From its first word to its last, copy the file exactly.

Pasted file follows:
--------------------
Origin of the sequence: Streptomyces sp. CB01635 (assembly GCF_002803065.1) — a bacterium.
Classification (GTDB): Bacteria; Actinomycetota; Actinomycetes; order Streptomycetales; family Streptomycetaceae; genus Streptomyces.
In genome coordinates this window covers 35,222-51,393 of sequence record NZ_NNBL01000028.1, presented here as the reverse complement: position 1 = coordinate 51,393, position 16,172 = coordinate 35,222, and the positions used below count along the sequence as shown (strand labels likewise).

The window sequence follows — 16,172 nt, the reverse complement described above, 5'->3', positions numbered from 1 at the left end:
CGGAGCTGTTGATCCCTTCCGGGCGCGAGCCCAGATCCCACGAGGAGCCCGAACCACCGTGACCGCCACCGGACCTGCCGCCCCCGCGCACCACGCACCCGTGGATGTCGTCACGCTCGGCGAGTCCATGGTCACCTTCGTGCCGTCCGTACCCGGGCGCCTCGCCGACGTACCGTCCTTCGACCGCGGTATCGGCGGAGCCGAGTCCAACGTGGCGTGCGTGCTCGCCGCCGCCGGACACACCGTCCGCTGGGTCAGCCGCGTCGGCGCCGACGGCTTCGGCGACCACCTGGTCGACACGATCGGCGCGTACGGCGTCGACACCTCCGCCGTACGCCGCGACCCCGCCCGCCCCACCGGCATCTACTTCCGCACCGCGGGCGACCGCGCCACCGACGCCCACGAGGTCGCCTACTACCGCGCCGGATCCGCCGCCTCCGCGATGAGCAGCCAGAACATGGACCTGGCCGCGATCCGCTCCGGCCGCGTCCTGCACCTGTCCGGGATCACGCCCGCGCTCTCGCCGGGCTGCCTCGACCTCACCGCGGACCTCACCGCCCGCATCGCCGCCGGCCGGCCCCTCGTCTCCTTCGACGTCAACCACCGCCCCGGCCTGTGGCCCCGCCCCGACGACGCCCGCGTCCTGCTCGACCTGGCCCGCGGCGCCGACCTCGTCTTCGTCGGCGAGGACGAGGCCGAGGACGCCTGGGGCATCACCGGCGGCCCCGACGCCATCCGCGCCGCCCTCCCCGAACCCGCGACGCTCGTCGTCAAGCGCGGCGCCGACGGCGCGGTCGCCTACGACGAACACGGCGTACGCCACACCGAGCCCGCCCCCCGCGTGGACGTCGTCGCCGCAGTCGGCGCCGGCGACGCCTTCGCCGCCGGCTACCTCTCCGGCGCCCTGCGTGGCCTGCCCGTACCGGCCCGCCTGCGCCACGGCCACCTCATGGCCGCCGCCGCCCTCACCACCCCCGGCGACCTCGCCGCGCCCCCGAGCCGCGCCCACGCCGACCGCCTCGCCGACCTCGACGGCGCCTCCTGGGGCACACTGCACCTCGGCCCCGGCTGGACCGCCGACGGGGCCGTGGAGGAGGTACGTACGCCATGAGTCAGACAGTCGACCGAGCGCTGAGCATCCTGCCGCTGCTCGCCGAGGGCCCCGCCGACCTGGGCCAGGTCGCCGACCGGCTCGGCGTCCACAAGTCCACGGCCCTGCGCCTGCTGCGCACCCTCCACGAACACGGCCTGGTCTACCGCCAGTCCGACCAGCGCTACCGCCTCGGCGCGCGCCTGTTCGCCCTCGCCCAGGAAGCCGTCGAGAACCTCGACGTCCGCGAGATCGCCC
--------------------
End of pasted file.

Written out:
Origin of the sequence: Streptomyces sp. CB01635 (assembly GCF_002803065.1) — a bacterium.
Classification (GTDB): Bacteria; Actinomycetota; Actinomycetes; order Streptomycetales; family Streptomycetaceae; genus Streptomyces.
In genome coordinates this window covers 35,222-51,393 of sequence record NZ_NNBL01000028.1, presented here as the reverse complement: position 1 = coordinate 51,393, position 16,172 = coordinate 35,222, and the positions used below count along the sequence as shown (strand labels likewise).

The window sequence follows — 16,172 nt, the reverse complement described above, 5'->3', positions numbered from 1 at the left end:
CGGAGCTGTTGATCCCTTCCGGGCGCGAGCCCAGATCCCACGAGGAGCCCGAACCACCGTGACCGCCACCGGACCTGCCGCCCCCGCGCACCACGCACCCGTGGATGTCGTCACGCTCGGCGAGTCCATGGTCACCTTCGTGCCGTCCGTACCCGGGCGCCTCGCCGACGTACCGTCCTTCGACCGCGGTATCGGCGGAGCCGAGTCCAACGTGGCGTGCGTGCTCGCCGCCGCCGGACACACCGTCCGCTGGGTCAGCCGCGTCGGCGCCGACGGCTTCGGCGACCACCTGGTCGACACGATCGGCGCGTACGGCGTCGACACCTCCGCCGTACGCCGCGACCCCGCCCGCCCCACCGGCATCTACTTCCGCACCGCGGGCGACCGCGCCACCGACGCCCACGAGGTCGCCTACTACCGCGCCGGATCCGCCGCCTCCGCGATGAGCAGCCAGAACATGGACCTGGCCGCGATCCGCTCCGGCCGCGTCCTGCACCTGTCCGGGATCACGCCCGCGCTCTCGCCGGGCTGCCTCGACCTCACCGCGGACCTCACCGCCCGCATCGCCGCCGGCCGGCCCCTCGTCTCCTTCGACGTCAACCACCGCCCCGGCCTGTGGCCCCGCCCCGACGACGCCCGCGTCCTGCTCGACCTGGCCCGCGGCGCCGACCTCGTCTTCGTCGGCGAGGACGAGGCCGAGGACGCCTGGGGCATCACCGGCGGCCCCGACGCCATCCGCGCCGCCCTCCCCGAACCCGCGACGCTCGTCGTCAAGCGCGGCGCCGACGGCGCGGTCGCCTACGACGAACACGGCGTACGCCACACCGAGCCCGCCCCCCGCGTGGACGTCGTCGCCGCAGTCGGCGCCGGCGACGCCTTCGCCGCCGGCTACCTCTCCGGCGCCCTGCGTGGCCTGCCCGTACCGGCCCGCCTGCGCCACGGCCACCTCATGGCCGCCGCCGCCCTCACCACCCCCGGCGACCTCGCCGCGCCCCCGAGCCGCGCCCACGCCGACCGCCTCGCCGACCTCGACGGCGCCTCCTGGGGCACACTGCACCTCGGCCCCGGCTGGACCGCCGACGGGGCCGTGGAGGAGGTACGTACGCCATGAGTCAGACAGTCGACCGAGCGCTGAGCATCCTGCCGCTGCTCGCCGAGGGCCCCGCCGACCTGGGCCAGGTCGCCGACCGGCTCGGCGTCCACAAGTCCACGGCCCTGCGCCTGCTGCGCACCCTCCACGAACACGGCCTGGTCTACCGCCAGTCCGACCAGCGCTACCGCCTCGGCGCGCGCCTGTTCGCCCTCGCCCAGGAAGCCGTCGAGAACCTCGACGTCCGCGAGATCGCCC